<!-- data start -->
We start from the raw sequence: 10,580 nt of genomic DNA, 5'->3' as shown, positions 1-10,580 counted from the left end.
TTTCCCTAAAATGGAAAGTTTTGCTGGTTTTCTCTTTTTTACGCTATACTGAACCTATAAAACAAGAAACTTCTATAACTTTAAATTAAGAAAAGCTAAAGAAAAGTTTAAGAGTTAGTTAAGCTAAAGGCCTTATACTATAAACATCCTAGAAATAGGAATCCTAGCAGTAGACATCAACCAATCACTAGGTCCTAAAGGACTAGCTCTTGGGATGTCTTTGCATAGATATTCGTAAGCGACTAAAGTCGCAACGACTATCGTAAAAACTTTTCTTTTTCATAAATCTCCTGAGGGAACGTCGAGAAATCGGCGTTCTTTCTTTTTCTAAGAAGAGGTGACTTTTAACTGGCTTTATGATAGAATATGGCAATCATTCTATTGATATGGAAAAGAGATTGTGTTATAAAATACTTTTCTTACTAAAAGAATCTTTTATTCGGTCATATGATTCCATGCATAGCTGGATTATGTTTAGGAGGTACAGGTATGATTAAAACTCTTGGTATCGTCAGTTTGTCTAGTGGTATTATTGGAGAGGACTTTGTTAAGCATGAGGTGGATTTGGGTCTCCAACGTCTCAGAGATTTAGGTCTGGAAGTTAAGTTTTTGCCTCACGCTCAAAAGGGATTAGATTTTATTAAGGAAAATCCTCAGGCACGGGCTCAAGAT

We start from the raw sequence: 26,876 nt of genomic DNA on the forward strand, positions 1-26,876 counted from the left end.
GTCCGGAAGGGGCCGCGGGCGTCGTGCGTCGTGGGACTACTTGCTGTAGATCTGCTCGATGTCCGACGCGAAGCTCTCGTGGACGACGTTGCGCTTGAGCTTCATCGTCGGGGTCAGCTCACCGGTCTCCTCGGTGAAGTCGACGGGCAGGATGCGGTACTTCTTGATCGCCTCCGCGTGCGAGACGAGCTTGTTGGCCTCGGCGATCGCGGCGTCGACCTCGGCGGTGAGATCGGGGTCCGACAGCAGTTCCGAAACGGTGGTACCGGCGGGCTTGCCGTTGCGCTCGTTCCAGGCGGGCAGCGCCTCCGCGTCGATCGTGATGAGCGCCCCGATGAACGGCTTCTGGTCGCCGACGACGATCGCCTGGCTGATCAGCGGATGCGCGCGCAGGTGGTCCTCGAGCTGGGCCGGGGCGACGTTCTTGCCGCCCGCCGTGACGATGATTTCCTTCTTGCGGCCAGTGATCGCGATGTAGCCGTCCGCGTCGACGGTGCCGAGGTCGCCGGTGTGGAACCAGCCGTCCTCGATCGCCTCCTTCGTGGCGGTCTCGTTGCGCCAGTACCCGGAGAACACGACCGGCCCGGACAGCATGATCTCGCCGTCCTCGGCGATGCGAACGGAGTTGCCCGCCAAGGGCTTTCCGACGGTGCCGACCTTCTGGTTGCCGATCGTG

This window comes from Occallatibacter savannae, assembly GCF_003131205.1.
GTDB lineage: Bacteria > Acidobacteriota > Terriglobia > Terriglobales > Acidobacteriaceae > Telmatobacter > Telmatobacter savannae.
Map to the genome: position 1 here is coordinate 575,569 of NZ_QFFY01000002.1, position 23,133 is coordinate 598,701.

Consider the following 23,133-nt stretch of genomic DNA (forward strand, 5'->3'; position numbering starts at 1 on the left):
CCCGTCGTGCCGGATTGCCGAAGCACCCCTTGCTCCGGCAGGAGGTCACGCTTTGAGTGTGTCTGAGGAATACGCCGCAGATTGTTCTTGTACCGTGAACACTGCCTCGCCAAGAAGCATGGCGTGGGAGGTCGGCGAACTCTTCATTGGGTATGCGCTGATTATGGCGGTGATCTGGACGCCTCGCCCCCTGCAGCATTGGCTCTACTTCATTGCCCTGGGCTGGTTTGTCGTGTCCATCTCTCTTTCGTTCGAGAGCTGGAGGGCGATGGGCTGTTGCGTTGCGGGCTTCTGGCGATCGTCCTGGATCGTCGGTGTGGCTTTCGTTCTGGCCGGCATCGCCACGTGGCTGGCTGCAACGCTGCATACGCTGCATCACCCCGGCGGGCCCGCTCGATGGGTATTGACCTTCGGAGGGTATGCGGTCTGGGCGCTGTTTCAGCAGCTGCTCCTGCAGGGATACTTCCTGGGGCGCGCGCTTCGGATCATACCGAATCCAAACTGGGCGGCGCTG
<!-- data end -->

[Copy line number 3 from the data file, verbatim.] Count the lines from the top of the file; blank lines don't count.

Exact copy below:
We start from the raw sequence: 26,876 nt of genomic DNA on the forward strand, positions 1-26,876 counted from the left end.